Rust handles fatal errors with a “panic”.

Rust will trigger a panic if a fatal error happens at runtime:

fn main() {
    let v = vec![10, 20, 30];
    println!("v[100]: {}", v[100]);
  • Panics are for unrecoverable and unexpected errors.
    • Panics are symptoms of bugs in the program.
    • Runtime failures like failed bounds checks can panic
    • Assertions (such as assert!) panic on failure
    • Purpose-specific panics can use the panic! macro.
  • A panic will “unwind” the stack, dropping values just as if the functions had returned.
  • Use non-panicking APIs (such as Vec::get) if crashing is not acceptable.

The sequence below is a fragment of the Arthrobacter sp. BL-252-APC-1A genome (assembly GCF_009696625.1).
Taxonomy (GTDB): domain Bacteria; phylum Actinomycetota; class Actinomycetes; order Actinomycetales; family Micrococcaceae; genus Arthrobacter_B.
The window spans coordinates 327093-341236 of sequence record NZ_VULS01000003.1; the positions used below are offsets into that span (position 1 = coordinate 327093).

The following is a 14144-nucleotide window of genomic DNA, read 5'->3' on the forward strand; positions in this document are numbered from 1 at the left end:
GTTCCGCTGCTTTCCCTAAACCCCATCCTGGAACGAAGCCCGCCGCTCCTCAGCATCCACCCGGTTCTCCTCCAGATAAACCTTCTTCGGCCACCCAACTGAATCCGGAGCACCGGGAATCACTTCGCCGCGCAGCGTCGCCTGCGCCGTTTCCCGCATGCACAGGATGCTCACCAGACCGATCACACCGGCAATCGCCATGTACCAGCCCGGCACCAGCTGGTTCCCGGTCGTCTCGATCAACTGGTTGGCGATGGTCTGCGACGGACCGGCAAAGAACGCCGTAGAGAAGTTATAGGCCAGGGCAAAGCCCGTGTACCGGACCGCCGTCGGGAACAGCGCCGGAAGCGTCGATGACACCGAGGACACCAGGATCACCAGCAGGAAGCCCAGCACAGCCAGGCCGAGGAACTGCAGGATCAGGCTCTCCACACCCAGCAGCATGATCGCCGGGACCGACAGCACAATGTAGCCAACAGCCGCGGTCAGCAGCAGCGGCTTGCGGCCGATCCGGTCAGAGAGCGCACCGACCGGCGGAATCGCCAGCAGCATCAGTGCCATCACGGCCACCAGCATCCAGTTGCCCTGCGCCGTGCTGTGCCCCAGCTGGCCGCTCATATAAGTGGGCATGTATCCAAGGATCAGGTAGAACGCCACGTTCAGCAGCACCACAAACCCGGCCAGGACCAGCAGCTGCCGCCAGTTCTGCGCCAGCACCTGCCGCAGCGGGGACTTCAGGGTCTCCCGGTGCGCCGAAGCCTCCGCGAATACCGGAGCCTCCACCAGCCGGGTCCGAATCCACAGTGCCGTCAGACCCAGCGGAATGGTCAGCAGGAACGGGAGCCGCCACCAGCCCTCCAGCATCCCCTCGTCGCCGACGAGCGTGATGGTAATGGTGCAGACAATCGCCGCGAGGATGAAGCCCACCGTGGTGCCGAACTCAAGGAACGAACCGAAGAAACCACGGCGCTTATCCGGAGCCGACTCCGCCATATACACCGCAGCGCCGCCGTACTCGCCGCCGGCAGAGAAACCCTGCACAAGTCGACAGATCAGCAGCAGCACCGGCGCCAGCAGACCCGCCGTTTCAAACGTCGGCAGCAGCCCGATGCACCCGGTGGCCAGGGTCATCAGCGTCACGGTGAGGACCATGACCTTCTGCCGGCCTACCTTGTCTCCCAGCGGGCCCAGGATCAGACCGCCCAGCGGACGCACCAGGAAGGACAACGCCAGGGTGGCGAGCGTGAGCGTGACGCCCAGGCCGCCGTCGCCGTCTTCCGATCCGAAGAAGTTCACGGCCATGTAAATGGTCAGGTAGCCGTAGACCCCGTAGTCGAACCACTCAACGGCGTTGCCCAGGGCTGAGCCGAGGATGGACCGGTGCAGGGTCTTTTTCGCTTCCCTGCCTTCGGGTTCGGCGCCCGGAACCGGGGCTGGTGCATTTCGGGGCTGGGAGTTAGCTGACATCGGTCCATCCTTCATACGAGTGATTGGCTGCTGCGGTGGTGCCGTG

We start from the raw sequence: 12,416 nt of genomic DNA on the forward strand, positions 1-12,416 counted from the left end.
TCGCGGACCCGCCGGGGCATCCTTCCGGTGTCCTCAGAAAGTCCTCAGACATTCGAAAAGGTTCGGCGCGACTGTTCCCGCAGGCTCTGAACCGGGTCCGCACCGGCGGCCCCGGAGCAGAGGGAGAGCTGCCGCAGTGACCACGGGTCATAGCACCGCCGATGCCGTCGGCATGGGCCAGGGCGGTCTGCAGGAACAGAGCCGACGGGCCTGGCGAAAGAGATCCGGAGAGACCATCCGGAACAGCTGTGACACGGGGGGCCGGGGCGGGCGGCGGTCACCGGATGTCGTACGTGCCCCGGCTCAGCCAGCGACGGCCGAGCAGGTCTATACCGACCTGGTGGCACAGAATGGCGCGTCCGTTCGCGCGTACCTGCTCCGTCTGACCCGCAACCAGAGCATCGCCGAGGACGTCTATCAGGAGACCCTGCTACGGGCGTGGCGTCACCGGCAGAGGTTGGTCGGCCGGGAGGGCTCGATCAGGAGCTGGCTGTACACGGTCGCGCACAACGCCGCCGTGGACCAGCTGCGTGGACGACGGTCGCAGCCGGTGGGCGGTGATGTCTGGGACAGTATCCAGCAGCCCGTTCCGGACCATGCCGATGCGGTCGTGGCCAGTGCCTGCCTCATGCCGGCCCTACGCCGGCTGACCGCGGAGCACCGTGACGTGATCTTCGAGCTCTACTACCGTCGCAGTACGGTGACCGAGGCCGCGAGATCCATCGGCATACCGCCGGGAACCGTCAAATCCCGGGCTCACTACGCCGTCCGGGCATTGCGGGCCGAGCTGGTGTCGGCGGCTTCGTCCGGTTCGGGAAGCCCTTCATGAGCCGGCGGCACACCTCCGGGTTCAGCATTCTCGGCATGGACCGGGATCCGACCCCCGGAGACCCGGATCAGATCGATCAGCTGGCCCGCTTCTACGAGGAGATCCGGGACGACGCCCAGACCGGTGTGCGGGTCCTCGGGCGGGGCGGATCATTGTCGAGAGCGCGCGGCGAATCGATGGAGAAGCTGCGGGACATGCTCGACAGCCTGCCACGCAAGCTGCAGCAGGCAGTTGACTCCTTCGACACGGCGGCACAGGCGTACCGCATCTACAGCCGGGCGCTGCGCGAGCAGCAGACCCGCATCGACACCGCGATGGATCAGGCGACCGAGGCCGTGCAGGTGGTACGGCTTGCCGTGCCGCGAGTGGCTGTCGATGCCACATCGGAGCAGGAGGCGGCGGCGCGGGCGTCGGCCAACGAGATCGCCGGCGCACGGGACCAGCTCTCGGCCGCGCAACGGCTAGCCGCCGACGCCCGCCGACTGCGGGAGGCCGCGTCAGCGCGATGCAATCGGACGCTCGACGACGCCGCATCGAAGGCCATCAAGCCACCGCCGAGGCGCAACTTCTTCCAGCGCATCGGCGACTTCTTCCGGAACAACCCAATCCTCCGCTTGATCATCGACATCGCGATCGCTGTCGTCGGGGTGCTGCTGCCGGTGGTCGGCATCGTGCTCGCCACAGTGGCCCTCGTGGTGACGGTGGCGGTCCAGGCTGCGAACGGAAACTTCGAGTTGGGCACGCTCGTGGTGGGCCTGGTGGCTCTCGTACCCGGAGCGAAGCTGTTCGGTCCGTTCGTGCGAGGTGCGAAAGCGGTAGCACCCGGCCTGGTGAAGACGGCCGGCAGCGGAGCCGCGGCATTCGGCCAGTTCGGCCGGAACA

This slide should take about 3 minutes.

By default, a panic will cause the stack to unwind. The unwinding can be caught:

use std::panic;

fn main() {
    let result = panic::catch_unwind(|| "No problem here!");

    let result = panic::catch_unwind(|| {
        panic!("oh no!");
  • Catching is unusual; do not attempt to implement exceptions with catch_unwind!
  • This can be useful in servers which should keep running even if a single request crashes.
  • This does not work if panic = 'abort' is set in your Cargo.toml.